Gore, U.N. climate panel win Nobel Peace Prize
By John Acher 33 minutes ago
OSLO (Reuters) - Former U.S. Vice President Al Gore and the U.N. climate panel won the Nobel Peace Prize on Friday for their part in galvanizing international action against global warming before it "moves beyond man's control."
The award appeared to be a snub to President George W. Bush, who has doubted the science of global warming and rejected caps on emissions of gases believed to cause it, but the White House said it was happy for the winners and praised their work.
Gore, who lost narrowly to Bush in the 2000 presidential election, and the United Nations Intergovernmental Panel on Climate Change were chosen to share the $1.5 million prize from a near record field of 181 candidates.
The Nobel Committee said the award was made because of their efforts to draw attention to mankind's impact on the climate and measures needed to address it before rising temperatures bring droughts, floods and rising seas.
"Action is necessary now, before climate change moves beyond man's control," the committee said.
Gore has lectured extensively on the threat of global warming and last year starred in his own Oscar-winning documentary film "An Inconvenient Truth" to warn of the dangers and urge action against it.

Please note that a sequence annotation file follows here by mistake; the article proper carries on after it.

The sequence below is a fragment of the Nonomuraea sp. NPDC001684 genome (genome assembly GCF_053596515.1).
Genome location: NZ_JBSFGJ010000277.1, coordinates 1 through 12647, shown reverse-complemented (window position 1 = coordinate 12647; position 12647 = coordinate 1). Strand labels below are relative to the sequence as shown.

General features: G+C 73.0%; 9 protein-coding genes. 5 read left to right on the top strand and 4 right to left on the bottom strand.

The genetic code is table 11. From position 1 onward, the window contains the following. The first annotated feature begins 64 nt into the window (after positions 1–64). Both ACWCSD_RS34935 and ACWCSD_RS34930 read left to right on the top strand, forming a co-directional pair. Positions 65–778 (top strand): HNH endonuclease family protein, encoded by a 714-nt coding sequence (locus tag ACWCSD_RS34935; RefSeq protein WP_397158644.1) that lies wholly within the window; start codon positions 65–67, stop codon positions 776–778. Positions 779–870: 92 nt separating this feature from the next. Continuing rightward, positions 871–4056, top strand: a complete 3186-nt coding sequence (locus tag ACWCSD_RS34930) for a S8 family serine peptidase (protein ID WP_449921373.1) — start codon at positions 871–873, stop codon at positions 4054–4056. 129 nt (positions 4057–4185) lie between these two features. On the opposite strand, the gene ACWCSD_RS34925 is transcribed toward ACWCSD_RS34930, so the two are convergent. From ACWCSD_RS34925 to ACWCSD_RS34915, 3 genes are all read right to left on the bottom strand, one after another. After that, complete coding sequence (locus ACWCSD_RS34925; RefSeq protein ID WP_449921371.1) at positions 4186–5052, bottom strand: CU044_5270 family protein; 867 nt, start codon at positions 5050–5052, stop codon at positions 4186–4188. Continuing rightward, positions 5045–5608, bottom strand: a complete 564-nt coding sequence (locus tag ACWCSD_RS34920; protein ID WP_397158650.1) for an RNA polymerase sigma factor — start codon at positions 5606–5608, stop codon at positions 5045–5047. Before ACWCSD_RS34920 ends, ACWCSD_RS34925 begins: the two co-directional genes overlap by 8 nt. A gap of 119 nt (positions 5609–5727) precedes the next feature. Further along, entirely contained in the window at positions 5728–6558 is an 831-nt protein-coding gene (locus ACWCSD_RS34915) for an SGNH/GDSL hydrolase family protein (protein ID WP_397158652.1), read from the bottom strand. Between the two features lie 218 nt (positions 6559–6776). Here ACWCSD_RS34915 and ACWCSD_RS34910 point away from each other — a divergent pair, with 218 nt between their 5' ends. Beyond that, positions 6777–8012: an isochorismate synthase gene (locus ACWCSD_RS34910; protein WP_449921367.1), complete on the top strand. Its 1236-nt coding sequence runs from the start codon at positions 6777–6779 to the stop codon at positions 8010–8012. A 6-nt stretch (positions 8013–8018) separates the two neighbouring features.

"He is probably the single individual who has done most to create greater worldwide understanding of the measures that need to be adopted," the Nobel committee said. "The IPCC has created an ever-broader informed consensus about the connection between human activities and global warming."
The citation also warned of the increased danger of conflicts if not enough is done to address global warming, blamed by many scientists on emissions of carbon dioxide and other greenhouse gases.
It was the second Nobel peace prize for a leading U.S. Democrat during the presidency of Republican Bush, who rejected the 1997 Kyoto Protocol setting limits on industrial nations' greenhouse gas emissions.
The 2002 prize went to former President Jimmy Carter, which the Nobel committee head at the time called a "kick in the legs" to the U.S. administration over preparations to invade Iraq.
But chairman Ole Danbolt Mjoes said the prize for Gore was not meant as criticism of Bush. "A peace prize is never criticism of anyone, a peace prize is a positive message and support to all fighting for peace in the world," he said.
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